Subprime Lenders Starting to Explode

During the housing boom, many banks devised “creative” loans allowing people to borrow money with no down payment and pay low interest rates for the first few years on adjustable mortgages. Now, as interest rates reset higher, more borrowers are missing payments stressing the lender’s books.  Remember this article from a month ago – Subprime Lenders Gone Too Far: A Time Bomb Waiting to Explode.  Today the stock price of one subprime lender exploded.  The others were wounded.  Here is the damage:

  • New Century Financial   -36.21%
  • Accredited Home Lenders -6.03%
  • Country Wide Financial -2.57%
  • HSBC Holdings -1.50%

HSBC, one of the world’s largest banks, started today’s party by announcing its bad debt charge would be about $1.8 billion higher than expected.  In total, its 2006 charge for bad debts would be about $10.6 billion — or 20 percent above analyst consensus forecasts.  It attributed the losses to problems in its mortgage lending to lower quality U.S. borrowers. 

Not being one to miss a party – New Century, a big California subprime lender,  said accounting errors caused it to lose track of how drastically some of its mortgage loans are losing value.  It will restate results for the first three quarters of 2006 and expects to post a loss for the fourth quarter. The lender also said new loans this year will fall 20 percent as the company becomes more selective about which borrowers it lends to.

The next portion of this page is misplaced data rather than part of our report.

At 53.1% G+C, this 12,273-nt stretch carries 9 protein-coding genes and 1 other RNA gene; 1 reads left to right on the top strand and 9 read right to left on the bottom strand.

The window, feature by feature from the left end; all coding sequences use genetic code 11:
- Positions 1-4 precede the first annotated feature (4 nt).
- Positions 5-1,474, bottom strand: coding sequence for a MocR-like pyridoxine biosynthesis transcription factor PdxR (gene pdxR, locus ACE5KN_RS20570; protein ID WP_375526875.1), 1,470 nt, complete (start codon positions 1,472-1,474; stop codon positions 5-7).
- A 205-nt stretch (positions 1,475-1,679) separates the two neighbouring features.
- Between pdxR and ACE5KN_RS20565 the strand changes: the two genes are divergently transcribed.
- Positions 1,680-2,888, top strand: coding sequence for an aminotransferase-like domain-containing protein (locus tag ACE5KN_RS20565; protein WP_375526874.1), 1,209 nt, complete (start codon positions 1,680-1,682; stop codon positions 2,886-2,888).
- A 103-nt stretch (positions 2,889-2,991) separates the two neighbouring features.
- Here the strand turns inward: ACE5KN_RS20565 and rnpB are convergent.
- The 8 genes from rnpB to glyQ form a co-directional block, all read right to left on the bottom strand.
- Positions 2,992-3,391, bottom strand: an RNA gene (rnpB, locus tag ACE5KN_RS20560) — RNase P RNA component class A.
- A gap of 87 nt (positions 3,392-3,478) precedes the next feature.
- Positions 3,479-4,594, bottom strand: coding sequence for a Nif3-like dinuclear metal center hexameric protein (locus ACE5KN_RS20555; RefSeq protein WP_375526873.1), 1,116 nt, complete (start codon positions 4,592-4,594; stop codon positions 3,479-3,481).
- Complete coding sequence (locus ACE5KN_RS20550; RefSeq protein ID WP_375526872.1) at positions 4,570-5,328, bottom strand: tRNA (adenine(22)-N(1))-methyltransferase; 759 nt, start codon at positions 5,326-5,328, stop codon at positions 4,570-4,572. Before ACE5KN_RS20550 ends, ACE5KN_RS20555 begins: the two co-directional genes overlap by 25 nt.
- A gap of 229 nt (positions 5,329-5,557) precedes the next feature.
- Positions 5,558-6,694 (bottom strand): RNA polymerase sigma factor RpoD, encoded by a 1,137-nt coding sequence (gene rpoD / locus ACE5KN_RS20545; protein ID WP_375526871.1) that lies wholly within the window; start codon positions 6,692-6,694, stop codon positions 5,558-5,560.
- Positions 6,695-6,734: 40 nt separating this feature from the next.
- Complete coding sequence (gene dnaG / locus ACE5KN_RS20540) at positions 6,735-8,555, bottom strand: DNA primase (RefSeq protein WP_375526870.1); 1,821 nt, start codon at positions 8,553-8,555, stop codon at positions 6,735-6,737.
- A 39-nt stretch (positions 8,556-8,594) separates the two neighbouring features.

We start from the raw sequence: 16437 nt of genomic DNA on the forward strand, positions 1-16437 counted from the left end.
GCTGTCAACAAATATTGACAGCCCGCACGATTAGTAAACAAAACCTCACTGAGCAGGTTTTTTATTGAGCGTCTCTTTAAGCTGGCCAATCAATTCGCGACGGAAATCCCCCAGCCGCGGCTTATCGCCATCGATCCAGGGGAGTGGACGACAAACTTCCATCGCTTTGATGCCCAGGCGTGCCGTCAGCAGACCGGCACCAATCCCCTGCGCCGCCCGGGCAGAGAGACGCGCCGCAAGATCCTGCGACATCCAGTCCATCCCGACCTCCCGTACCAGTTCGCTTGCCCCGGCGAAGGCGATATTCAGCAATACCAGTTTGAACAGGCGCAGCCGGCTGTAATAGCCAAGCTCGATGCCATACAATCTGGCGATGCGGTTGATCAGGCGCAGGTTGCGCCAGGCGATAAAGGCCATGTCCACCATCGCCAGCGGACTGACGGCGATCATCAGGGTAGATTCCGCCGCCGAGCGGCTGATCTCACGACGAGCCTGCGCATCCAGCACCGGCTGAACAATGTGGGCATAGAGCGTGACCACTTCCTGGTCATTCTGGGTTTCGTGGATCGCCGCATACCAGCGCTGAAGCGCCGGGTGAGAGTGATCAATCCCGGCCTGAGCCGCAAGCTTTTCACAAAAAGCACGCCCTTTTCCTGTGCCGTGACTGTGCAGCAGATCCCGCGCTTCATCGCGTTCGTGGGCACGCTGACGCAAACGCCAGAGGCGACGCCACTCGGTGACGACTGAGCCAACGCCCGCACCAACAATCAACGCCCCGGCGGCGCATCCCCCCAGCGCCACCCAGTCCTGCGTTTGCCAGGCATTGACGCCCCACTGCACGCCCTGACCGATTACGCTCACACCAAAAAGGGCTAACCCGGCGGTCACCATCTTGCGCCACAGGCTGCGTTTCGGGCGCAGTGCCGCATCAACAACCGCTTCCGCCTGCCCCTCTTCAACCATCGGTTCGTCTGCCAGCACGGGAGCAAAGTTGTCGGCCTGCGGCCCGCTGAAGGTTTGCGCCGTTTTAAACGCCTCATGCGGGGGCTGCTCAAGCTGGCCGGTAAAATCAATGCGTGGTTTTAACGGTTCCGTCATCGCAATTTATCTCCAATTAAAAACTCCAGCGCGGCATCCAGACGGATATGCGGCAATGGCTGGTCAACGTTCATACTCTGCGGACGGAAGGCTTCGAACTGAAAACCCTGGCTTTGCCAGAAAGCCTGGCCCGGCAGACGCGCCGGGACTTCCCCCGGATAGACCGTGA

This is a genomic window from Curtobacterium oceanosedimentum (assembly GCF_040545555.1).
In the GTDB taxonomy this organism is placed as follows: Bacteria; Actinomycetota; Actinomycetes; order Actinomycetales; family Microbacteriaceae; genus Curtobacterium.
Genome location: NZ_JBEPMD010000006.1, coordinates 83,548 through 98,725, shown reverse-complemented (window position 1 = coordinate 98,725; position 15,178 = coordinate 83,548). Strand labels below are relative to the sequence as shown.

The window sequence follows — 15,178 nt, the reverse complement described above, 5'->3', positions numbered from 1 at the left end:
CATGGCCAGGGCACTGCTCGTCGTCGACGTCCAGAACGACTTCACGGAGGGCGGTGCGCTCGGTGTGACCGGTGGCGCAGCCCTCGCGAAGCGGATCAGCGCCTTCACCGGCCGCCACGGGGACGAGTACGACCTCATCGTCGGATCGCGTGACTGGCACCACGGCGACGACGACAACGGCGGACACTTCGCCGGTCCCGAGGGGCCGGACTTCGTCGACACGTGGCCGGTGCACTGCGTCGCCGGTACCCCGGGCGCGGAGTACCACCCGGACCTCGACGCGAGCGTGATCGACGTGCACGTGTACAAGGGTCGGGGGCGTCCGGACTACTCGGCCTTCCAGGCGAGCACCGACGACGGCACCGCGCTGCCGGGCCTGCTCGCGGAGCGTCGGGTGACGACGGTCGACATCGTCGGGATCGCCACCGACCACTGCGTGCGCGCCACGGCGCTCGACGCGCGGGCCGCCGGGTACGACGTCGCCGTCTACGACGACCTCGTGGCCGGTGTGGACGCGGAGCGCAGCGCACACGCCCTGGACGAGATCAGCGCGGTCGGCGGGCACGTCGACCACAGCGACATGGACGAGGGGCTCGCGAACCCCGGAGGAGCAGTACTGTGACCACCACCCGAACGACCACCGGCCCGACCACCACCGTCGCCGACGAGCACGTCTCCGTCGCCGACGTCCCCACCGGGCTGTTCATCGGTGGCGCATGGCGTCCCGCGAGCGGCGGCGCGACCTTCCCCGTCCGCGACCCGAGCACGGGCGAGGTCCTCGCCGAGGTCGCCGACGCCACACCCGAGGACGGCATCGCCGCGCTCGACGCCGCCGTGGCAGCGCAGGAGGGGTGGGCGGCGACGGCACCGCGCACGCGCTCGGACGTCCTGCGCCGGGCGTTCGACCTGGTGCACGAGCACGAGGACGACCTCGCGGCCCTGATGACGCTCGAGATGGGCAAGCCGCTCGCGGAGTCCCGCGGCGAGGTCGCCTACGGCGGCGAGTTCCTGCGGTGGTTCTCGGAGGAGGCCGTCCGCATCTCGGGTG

What is a stock to do with such news?  New Century’s stock fell off a cliff.  It closed on yesterday at $30.16 and today opened at $22.87.  If you owned the stock, your best case scenario was selling at loss of 24%.  I doubt many little guys were able to get out at $22.87.  If you had an active stop loss order – more than likely you were stopped out around $21 and some change. 

I can understand the pain of New Century shareholders. A few months ago I took a 14% shellacking,  when a wise Canadian politician had a brain-fart and announced a change in the tax laws of Income Trusts. Not only did it come out of the blue, but it broke a pledge not to change the trust taxation rules.  Unfortunately, I was holding the granddaddy of Income Trusts – Enerplus Resources that day. Read Navigating Thru a Trading Fiasco.  Three months later and that dog still can’t hunt.  

If you are holding on to shares of any subprime lender – SELL and move on.  

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